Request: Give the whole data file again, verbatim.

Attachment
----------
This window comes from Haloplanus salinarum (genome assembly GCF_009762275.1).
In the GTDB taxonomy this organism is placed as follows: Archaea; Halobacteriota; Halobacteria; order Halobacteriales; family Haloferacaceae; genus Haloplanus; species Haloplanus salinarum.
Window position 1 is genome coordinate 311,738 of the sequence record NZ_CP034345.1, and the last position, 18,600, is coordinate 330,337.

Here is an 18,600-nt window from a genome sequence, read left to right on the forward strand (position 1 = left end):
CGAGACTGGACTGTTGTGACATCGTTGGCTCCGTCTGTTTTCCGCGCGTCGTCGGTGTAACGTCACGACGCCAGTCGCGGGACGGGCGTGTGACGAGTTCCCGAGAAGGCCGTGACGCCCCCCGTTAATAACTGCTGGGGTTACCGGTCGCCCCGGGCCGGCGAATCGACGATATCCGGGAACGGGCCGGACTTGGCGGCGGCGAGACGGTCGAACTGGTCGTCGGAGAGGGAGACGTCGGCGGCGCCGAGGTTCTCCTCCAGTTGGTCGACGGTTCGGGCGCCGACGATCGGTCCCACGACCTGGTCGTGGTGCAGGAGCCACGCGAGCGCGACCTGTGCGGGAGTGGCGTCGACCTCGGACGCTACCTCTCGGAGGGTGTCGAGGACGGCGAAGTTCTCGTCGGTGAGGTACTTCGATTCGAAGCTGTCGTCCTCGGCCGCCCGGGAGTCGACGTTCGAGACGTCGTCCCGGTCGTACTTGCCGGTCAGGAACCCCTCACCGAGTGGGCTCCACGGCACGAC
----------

This window comes from Haloplanus salinarum (genome assembly GCF_009762275.1).
In the GTDB taxonomy this organism is placed as follows: Archaea; Halobacteriota; Halobacteria; order Halobacteriales; family Haloferacaceae; genus Haloplanus; species Haloplanus salinarum.
Window position 1 is genome coordinate 311,738 of the sequence record NZ_CP034345.1, and the last position, 18,600, is coordinate 330,337.

Here is an 18,600-nt window from a genome sequence, read left to right on the forward strand (position 1 = left end):
CGAGACTGGACTGTTGTGACATCGTTGGCTCCGTCTGTTTTCCGCGCGTCGTCGGTGTAACGTCACGACGCCAGTCGCGGGACGGGCGTGTGACGAGTTCCCGAGAAGGCCGTGACGCCCCCCGTTAATAACTGCTGGGGTTACCGGTCGCCCCGGGCCGGCGAATCGACGATATCCGGGAACGGGCCGGACTTGGCGGCGGCGAGACGGTCGAACTGGTCGTCGGAGAGGGAGACGTCGGCGGCGCCGAGGTTCTCCTCCAGTTGGTCGACGGTTCGGGCGCCGACGATCGGTCCCACGACCTGGTCGTGGTGCAGGAGCCACGCGAGCGCGACCTGTGCGGGAGTGGCGTCGACCTCGGACGCTACCTCTCGGAGGGTGTCGAGGACGGCGAAGTTCTCGTCGGTGAGGTACTTCGATTCGAAGCTGTCGTCCTCGGCCGCCCGGGAGTCGACGTTCGAGACGTCGTCCCGGTCGTACTTGCCGGTCAGGAACCCCTCACCGAGTGGGCTCCACGGCACGAC